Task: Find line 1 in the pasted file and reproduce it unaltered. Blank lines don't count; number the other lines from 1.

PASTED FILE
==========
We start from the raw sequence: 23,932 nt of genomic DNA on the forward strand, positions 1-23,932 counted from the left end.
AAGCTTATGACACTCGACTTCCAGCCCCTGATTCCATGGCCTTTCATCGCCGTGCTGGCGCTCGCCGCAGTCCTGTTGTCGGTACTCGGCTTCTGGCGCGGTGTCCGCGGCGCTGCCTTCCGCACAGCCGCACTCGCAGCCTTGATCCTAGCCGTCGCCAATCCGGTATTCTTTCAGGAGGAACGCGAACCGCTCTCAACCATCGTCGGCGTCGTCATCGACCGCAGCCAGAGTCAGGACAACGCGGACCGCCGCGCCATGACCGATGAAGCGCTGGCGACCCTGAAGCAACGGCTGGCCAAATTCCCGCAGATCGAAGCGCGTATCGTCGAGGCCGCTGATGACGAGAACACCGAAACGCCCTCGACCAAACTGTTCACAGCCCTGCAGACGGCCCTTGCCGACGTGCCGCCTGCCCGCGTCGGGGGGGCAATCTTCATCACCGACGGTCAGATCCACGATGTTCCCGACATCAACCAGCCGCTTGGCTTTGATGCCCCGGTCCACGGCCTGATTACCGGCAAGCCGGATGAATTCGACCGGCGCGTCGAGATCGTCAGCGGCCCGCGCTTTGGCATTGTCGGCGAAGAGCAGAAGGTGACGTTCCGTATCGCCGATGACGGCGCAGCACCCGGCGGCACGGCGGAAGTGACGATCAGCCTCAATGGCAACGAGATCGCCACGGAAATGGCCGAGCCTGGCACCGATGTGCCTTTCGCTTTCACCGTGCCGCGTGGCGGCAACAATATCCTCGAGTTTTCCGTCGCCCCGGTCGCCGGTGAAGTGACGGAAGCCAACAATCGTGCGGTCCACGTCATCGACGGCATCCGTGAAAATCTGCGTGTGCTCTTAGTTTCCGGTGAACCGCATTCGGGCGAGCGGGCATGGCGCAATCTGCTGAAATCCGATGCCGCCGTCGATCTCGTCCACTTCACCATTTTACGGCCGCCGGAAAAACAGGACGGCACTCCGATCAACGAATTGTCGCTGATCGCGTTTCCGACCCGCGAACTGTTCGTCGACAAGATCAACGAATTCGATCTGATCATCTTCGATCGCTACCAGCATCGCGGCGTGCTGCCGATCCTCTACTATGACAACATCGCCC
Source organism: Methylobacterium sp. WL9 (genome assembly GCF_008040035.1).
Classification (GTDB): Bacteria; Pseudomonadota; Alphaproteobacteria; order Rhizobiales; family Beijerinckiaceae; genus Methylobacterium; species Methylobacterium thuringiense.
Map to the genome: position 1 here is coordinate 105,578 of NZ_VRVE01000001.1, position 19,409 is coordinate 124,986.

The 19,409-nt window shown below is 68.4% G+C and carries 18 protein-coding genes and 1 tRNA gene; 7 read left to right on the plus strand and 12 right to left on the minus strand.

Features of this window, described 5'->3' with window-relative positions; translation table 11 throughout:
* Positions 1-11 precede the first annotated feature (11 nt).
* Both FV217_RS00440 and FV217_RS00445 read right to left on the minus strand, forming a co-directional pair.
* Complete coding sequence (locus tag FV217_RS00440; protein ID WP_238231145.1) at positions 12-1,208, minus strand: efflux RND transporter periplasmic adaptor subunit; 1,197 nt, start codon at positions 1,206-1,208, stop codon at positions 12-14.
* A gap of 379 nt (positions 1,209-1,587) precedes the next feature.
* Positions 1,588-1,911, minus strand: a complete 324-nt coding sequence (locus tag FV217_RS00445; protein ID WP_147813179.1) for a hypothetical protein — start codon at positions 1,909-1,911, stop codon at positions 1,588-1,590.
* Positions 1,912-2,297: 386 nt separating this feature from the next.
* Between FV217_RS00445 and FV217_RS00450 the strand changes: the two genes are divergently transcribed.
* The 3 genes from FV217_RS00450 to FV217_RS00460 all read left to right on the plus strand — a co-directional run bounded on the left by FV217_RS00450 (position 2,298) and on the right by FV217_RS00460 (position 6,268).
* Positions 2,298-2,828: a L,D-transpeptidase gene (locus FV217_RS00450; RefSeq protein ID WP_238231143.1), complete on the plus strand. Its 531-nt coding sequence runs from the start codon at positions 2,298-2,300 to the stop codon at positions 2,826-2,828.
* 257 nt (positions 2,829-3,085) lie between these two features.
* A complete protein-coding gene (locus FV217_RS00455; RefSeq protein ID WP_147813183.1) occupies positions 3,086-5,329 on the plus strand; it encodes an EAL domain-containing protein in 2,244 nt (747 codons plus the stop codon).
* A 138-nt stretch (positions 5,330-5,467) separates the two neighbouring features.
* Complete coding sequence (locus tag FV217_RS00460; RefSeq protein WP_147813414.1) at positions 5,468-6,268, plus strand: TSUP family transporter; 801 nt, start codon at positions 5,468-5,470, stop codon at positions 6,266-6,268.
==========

We start from the raw sequence: 23,932 nt of genomic DNA on the forward strand, positions 1-23,932 counted from the left end.